November 19, 2019

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Owners Of Enjoined Company Personally Liable For Monkeying Around With Injunction

The US Court of Appeals for the 11th Circuit affirmed a district court’s finding of civil contempt against a corporate defendant and its two individual shareholders for failing to make all reasonable efforts to comply with an injunction. PlayNation Play Systems, Inc. v. Velex Corporation, Case. No. 18-12828 (11th Cir. Sept 24, 2019) (Marcus, J).

Since 2002, PlayNation sold children’s outdoor playground equipment, including swing sets and attachable rings, ropes and swings, under the trademark GORILLA PLAYSETS. Velex later began to sell doorway pull-up bars and attachable accessories for children under the mark GORILLA GYM. PlayNation sued Velex for trademark infringement. The trial court found that Velex had infringed PlayNation’s trademark, and permanently enjoined Velex from manufacturing, marketing, distributing or selling its products under the GORILLA GYM mark. The 11th Circuit affirmed the injunction in an earlier opinion (IP Update, Vol. 22, No. 6).

After the district court entered the injunction, PlayNation learned that Velex had shipped products bearing the infringing mark to four customers. PlayNation moved for contempt against both Velex and its two individual shareholders/corporate officers. In its defense, Velex argued that it had made substantial efforts to comply, and put forth evidence that two of the infringing shipments were the fault of Velex’s shipping vendor and distributor.

The district court held Velex and its shareholders in civil contempt and ordered them to pay $1,500 in compensatory damages, plus PlayNation’s attorneys’ fees of more than $46,000. Velex appealed.

The 11th Circuit affirmed. While the Court accepted Velex’s argument that it had made “substantial efforts” to comply with the injunction, including adopting a new trademark and building a new website, it had not made “all reasonable efforts” to comply and had not done so in a timely manner. At least one infringing shipment was the fault of Velex’s own employee, who had entered the wrong code into Amazon’s distribution system. This, said the 11th Circuit, violated the injunction and was sufficient to hold Velex and its two shareholders in contempt. The Court concluded that Velex had failed to promptly implement a system to prevent shipment of infringing goods and failed to properly instruct its employees and third parties with whom it worked to comply with that system.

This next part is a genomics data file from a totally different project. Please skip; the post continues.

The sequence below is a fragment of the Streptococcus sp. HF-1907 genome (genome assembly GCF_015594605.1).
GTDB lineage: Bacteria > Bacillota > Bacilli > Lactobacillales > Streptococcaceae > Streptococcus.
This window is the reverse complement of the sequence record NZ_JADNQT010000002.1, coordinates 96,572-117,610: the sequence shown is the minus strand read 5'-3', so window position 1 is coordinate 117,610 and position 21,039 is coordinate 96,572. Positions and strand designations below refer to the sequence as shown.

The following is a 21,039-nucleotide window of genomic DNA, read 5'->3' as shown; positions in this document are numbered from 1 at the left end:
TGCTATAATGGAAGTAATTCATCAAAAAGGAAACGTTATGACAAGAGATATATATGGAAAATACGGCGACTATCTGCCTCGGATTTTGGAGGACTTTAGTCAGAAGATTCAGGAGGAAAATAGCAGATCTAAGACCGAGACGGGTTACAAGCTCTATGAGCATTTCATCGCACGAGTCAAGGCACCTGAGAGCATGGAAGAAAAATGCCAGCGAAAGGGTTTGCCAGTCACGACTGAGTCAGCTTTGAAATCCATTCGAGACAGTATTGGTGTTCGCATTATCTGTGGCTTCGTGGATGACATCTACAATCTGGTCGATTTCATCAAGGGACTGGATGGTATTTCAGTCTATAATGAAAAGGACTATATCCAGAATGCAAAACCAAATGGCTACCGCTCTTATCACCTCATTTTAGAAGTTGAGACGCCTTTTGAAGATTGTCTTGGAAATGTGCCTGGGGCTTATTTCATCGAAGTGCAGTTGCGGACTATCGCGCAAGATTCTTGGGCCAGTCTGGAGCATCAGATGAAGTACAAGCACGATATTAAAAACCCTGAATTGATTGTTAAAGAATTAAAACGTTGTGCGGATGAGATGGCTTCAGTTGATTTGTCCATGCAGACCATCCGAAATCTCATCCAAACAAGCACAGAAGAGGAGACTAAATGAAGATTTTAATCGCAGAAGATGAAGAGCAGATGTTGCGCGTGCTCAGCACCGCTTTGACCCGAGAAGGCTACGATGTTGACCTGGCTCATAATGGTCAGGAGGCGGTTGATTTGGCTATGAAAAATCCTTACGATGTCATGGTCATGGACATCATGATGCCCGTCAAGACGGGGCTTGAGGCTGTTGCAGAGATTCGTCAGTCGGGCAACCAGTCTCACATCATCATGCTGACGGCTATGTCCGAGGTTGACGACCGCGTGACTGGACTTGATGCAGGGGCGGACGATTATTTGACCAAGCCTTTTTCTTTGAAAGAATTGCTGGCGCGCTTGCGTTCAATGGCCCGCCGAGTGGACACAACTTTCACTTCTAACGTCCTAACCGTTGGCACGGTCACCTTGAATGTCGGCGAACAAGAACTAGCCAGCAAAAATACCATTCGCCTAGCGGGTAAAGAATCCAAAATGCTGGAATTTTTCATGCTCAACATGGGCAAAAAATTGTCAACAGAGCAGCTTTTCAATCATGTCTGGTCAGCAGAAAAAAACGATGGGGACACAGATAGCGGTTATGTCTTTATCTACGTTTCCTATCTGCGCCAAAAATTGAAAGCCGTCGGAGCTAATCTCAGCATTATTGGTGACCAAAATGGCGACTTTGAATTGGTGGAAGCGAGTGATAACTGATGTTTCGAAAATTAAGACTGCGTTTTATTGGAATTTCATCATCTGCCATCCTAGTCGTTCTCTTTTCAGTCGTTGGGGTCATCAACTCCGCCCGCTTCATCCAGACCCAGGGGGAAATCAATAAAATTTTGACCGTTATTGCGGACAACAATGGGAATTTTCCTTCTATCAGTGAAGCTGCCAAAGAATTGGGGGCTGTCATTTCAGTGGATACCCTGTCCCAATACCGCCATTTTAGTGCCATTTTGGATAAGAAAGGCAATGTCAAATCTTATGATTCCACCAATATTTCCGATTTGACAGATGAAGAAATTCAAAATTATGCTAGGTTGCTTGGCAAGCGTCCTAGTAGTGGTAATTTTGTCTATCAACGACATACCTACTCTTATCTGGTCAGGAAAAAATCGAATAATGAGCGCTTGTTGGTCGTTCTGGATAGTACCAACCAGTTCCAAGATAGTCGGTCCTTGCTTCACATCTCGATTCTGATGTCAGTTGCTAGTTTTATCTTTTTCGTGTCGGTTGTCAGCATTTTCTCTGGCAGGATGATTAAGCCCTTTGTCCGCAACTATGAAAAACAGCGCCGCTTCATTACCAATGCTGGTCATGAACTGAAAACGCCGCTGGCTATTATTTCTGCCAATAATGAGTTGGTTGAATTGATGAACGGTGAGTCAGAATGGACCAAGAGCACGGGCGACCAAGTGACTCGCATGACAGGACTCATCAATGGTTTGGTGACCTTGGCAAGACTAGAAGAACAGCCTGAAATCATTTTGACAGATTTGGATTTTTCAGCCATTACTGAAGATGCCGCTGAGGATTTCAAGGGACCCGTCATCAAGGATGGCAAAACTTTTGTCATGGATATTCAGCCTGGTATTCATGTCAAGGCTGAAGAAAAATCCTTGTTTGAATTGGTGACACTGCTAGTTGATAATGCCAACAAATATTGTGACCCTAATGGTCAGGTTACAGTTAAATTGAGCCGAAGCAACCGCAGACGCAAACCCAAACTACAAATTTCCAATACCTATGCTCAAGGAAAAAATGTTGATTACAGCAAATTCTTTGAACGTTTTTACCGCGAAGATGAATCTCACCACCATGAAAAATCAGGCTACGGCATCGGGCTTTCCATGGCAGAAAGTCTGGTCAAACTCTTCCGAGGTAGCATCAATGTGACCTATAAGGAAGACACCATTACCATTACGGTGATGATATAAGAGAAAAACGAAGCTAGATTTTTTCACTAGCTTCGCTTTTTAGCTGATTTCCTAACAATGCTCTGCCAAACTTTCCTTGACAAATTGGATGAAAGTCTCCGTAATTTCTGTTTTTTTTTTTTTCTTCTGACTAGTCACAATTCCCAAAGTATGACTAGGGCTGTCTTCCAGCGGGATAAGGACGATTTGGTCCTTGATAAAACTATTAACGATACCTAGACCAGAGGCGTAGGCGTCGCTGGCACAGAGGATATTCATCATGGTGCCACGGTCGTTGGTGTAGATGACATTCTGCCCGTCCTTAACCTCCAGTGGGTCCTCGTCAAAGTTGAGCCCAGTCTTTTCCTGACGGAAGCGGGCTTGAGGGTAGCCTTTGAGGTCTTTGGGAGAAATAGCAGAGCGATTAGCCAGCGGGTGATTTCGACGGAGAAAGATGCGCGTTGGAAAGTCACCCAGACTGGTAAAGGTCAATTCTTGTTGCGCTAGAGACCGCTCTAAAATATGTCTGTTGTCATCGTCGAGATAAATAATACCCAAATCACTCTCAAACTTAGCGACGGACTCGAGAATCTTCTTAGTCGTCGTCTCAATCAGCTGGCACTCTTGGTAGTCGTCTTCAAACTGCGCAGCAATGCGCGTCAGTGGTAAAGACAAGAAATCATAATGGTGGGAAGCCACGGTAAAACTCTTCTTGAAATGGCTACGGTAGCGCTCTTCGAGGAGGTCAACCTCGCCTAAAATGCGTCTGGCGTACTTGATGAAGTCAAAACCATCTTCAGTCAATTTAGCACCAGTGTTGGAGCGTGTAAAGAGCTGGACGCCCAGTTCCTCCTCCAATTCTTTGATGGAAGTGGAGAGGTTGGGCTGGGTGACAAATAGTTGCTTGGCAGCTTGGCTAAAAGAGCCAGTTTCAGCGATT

Velex also argued that the award of more than $46,000 in attorneys’ fees—an amount that dwarfed the $1,500 in compensatory damages—was unjustified because Velex had in good faith attempted to comply with the district court’s order. The 11th Circuit rejected that argument, explaining that willful contempt is not a prerequisite to an award of attorneys’ fees. Instead, the ability to recover attorneys’ fees for bringing a successful contempt proceeding is an incentive for the plaintiff to monitor the defendant’s compliance with court orders. Seen in that light, the award of attorneys’ fees to PlayNation was both reasonable and justifiable.

Practice Note: A party that has been enjoined from using a trademark should immediately implement a thorough and defensible strategy to halt all use of the infringing mark by both itself and its distributors and vendors, or risk being held in contempt. The 11th Circuit here agreed that Velex had made “substantial” efforts to comply, but held that it did not make “all reasonable” efforts to comply. Evidence of just a few infringing shipments was enough to hold Velex and its individual shareholders liable.

© 2019 McDermott Will & Emery

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About this Author

Katie Bukrinsky, McDermott Will Emery Law Firm, Intellectual Property Attorney
Counsel

Katie Bukrinsky focuses her practice on intellectual property litigation. She regularly represents plaintiffs and defendants in federal court in all types of Lanham Act disputes, including trademark and trade dress infringement, false advertising and cyberpiracy. She practices before the Trademark Trial and Appeal Board, as well as before arbitration forums under the Uniform Dispute Resolution Policy. Katie also counsels clients on acquisition and clearance of trademarks.

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